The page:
You and I will meet again, When we’re least expecting it, One day in some far off place, I will recognize your face, I won’t say goodbye my friend, For you and I will meet again.
An open letter to my dog’s new caretaker. Not every relationship is forever.
I’d like to introduce you to my dog Darwin. He’s a great dog. I just can’t keep him here. I know you’ll do a better job of caring for him, and I know he’ll be happy with you. I really don’t want to say goodbye to him, but I guess I must. As I said, I can’t keep him here.
Before you take him, there are a few things I’d like you to know about my best friend. I’ll never meet you before you take him, so I thought I’d write them out for you. Please pay attention, these are important:
1) Never, ever, EVER leave him unleashed near any amount of water. That goes for anything from the size of Lake Erie to that rut in the middle of your lawn that sometimes fills with water when it rains. He will wallow in it like a pig.
Actually, scratch what I just wrote. Some of my favorites memories of Darwin are of him wallowing in the mud, with a silly smile on his face, tail wagging. Enjoy those times, too. If you can’t find the humor in those moments, you don’t deserve my dog.
2) Darwin’s not as fast as he used to be. He doesn’t get up to greet me anymore when I come home from work. He still wags his tail when he sees me, but he has an embarrassed look on his face. One that says, “I love you, Lady, but I’m afraid I might need some help getting up to greet you properly”. Don’t make him get up…if he’s comfortable, and you make him get up to greet you, you don’t deserve him. I’d ask for him back, but as I said, I can’t keep him here.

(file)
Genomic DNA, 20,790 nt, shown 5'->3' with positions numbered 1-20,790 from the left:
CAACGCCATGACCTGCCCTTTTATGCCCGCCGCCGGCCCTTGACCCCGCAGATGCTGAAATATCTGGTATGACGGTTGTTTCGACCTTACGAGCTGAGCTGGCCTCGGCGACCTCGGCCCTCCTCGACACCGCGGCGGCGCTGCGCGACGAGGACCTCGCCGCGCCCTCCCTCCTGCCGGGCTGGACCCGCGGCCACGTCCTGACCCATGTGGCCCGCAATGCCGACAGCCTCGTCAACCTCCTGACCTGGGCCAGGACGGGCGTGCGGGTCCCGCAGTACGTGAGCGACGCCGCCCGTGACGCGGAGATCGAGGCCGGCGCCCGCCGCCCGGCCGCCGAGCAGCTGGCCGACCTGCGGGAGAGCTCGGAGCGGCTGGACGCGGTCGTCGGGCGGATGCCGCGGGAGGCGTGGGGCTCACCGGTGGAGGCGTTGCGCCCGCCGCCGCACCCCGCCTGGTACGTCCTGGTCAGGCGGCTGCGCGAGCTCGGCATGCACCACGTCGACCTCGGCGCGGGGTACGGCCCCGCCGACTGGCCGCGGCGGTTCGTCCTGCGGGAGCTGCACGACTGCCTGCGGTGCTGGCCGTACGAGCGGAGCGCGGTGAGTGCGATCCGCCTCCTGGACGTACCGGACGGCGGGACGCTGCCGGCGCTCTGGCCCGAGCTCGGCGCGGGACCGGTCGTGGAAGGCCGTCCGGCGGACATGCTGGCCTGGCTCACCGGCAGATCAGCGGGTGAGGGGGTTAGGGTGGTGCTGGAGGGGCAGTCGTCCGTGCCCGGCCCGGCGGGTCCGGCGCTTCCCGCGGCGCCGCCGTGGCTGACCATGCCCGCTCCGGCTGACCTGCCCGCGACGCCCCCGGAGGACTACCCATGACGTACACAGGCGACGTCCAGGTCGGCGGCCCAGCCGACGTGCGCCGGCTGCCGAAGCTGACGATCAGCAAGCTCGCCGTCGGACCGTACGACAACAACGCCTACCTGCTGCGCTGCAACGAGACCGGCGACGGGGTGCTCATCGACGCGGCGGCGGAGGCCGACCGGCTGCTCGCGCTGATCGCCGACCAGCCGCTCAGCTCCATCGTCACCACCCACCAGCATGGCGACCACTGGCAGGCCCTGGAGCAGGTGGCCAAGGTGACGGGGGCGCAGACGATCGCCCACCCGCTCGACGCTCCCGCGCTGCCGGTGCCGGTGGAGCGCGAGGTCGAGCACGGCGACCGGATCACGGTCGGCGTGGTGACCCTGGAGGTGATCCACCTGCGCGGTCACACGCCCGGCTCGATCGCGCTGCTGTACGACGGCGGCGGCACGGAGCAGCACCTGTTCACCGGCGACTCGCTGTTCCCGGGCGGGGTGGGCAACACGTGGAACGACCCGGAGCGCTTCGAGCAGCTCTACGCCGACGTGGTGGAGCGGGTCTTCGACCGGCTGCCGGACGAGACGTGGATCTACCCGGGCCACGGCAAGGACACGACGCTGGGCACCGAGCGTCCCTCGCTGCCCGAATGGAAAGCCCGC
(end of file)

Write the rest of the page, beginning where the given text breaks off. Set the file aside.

3) Darwin has a sneaky sense of smell (it’s one of the few senses that haven’t failed him). He can’t hear me unless I’m close to him, but damn! That dog can smell a pill in an entire jar of peanut butter. Mercifully, you won’t have the same problems with needing to give him pills. But I’m sure he’d still love the peanut butter.
4) Affection. Darwin is part Lab, part Care Bear. Make sure you let him know you love him. His favorite spot is behind his left ear, but recently he loves having his sides scratched. He’s too old to get at them himself – his legs are so arthritic now, he can only give those areas a perfunctory swipe before he gives up. Help the old guy out won’t you?
5) Let him know I love him. Tell him every day that I didn’t want to give him up. That I fought tooth and nail for him. That I fought long after I should have stopped. Because he’s ready to go with you now. I can see that. Like I said, I can’t keep him here. It isn’t right for me to keep him here. I know he’ll be fine with you, but it’s so scary for me to watch him cross that bridge, knowing it only goes in one direction. Just let him know that I’ll be there for him, and that he’s still my boy.
Take care of him. Tell him I love him. But most importantly, tell him I’ll be coming for him when I can’t stay here anymore either. You may have to care for him until I join him, but he’s always going to be my dog.
I lost my best friend, Darwin, in 2007, after ten years with him. He was a rescue, roughly 1.5 years old when I adopted him, and I cherished every moment with him, even when marriage, babies and work made those moments not quite as frequent as they used to be. It’s been almost ten years since I lost him, and I still am amazed at how training a client’s Lab, who happens to look a bit like Darwin, will make me teary-eyed, or how hearing the song “Atomic Dog”, which all my friends dubbed “his” song, will make me long for a hike with D-Dog. But above all, I’m grateful to have had him in my life.
Dog Training in Cleveland, Ohio